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ORIGINAL RESEARCH ARTICLE Top

Antifungal susceptibility of Candida species isolated from urine from patients in a neurosciences intensive care unit p. 219
Srideep Rath, Ishwar Chandra Behera, Mahesh Chandra Sahu
DOI:10.4103/am.am_43_18  
Background and Objectives: The incidence of fungal infections in immunocompromised patients, especially by Candida species, has increased in recent years. This study was designed to identify Candida species and determine antifungal susceptibility patterns isolated strains from urine samples of intensive care unit (ICU) patients. Materials and Methods: All the urine samples of neuroscience ICU patients were cultured on Blood agar, Cystine–Lactose–Electrolyte-deficient agar, and Sabouraud Dextrose Agar. The grown colony was identified with color pigmentation on Candida Differential Agar. The antifungal susceptibilities of all Candida species were carried out with fluconazole, amphotericin B, ketoconazole, itraconazole, clotrimazole, nystatin, and miconazole. The generated results were analyzed with SPSS software (Version 20, IBM Corp., Armonk, NY, USA). Results: Candida Species were found in both genders of ICU patients with respect to all age groups. Among 100 urinary tract infection patients, 14 individuals were affected with diabetes and cerebrovascular accident. Whereas other disease comorbidity renal tubular acidosis, subarachnoid hemorrhage, head injury, acute respiratory distress syndrome, hypertension, and others were 9, 8, 8, 5, 11, and 31, respectively. Candida albicans (38.09%) was the most frequently isolated species, followed by Candida glabrata (23.8%), Candida krusei (23.8%), and Candida tropicalis (2.85%). Resistance varies depending on the species and the respective antifungal agents. From among 7 antifungal agents, itraconazole showed highest percentage of sensitivity (81.8%). Conclusions: Species definition and determination of antifungal susceptibility patterns are advised for the proper management and treatment of patients at risk for systemic candidiasis. Resistance to antifungal agents is an alarming sign for the emerging common nosocomial fungal infections.
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CASE REPORTS Top

A rare case of carcinoma pancreas with meningeal metastasis p. 223
Satyaprakash Jindal, GK Adithya, Varun Madaan, Rigved Gupta, Vivek Tandon, Deepak Govil
DOI:10.4103/am.am_34_18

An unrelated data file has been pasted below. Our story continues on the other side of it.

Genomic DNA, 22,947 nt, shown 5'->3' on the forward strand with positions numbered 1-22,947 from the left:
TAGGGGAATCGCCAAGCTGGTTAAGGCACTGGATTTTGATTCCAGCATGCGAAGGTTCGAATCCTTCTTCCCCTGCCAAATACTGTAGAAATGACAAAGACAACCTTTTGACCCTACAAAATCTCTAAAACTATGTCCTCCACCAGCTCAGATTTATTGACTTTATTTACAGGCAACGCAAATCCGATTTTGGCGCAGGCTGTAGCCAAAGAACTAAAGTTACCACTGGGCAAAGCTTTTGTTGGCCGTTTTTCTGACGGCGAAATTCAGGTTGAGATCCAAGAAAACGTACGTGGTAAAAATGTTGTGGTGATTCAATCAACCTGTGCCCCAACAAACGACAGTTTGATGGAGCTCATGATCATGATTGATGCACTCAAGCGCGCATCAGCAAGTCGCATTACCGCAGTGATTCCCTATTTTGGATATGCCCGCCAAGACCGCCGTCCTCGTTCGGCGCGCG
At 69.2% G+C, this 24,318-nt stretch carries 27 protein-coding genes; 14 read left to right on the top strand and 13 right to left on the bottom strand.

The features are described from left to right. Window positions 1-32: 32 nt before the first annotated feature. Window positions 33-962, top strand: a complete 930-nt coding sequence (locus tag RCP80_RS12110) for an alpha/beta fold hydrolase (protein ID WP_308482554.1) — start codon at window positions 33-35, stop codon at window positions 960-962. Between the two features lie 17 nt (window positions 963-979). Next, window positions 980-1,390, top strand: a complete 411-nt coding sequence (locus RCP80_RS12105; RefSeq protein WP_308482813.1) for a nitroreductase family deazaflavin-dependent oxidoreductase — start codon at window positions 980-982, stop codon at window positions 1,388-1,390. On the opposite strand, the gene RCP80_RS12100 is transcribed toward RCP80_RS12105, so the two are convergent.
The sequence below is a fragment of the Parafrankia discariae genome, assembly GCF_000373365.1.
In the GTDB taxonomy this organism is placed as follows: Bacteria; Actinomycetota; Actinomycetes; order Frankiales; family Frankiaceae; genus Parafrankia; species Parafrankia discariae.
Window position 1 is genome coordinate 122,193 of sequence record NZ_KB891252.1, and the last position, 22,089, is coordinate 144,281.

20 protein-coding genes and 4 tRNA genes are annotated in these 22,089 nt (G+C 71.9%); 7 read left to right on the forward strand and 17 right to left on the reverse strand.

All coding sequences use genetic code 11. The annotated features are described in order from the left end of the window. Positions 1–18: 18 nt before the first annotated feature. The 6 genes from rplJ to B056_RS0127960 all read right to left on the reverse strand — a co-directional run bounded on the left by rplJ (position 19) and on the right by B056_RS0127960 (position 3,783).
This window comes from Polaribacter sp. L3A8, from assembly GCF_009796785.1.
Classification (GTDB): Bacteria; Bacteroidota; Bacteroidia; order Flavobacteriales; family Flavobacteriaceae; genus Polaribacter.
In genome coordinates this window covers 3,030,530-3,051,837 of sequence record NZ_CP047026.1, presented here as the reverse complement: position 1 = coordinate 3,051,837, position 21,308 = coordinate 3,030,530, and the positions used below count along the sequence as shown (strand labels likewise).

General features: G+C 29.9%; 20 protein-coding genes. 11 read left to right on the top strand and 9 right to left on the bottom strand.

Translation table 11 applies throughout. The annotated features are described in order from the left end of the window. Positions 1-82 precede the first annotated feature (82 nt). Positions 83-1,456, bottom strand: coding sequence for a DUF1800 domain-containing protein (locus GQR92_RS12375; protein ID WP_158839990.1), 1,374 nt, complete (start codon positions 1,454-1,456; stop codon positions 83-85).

Carcinoma pancreas is a common malignant disorder of the digestive system. Unfortunately, most cases of pancreatic cancer often present late and are not amenable to surgical cure. Approximately 40% of patients have metastatic disease at the time of presentation. Common metastatic sites include liver, peritoneum, and lung. However, central nervous system metastases are rarely seen in carcinoma pancreas, and most reported cases show lesions in the brain parenchyma. Carcinoma pancreas with meningeal metastasis is an extremely rare presentation, and fewer than 10 cases have been reported in literature. Meningeal infiltration by solid tumors has been reported in 3%–8% of cases. Clinical presentation is similar to meningitis or brain tumors and includes dizziness, nausea, vomiting, neck rigidity, and sensory and motor deficits. Treatment of meningeal metastasis consists of palliative chemotherapy and radiation. The meningeal carcinomatosis has a poor prognosis with median survival of 8–10 weeks. Here, we present a case of carcinoma pancreas with meningeal metastasis, presenting as meningitis. In view of poor general condition of the patient, the Eastern Cooperative Oncology Group score of 4, and after multidisciplinary discussion, only palliative treatment was given. She rapidly deteriorated and succumbed to her illness, 5 days after admission to our hospital.
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Aggressive giant rhabdomyosarcoma in 1-year-old child p. 226
Santosh Kumar Swain, Sampada Munjal, Manas Ranjan Baisakh
DOI:10.4103/am.am_53_18  
Rhabdomyosarcoma (RMS) is an aggressive malignant tumor arising from soft tissue, commonly seen among pediatric age group and mainly located in the head and neck region. It shows variable clinical and biological behaviors and needs individualized management of the lesion. Management of this neoplasm has a great challenge. Early diagnosis and adopting multimodal individualized therapy provide the best outcome. The treatment options of RMS include surgical excision, radiotherapy (RT), and chemotherapy. However, RT in early life is applied cautiously because of its early and late side effects. Here, we present a case of giant RMS in a 1-year-old child showing a huge mass in the oral cavity and right facial area. He had undergone treatment with RT and chemotherapy. The objective of this case report is to describe a case of an embryonal RMS, where the diagnosis is achievable by clinical, radiological, histopathological, and immunohistochemical findings.
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A classical case of mucinous appendiceal adenocarcinoma presenting with Sister Mary Joseph nodule p. 229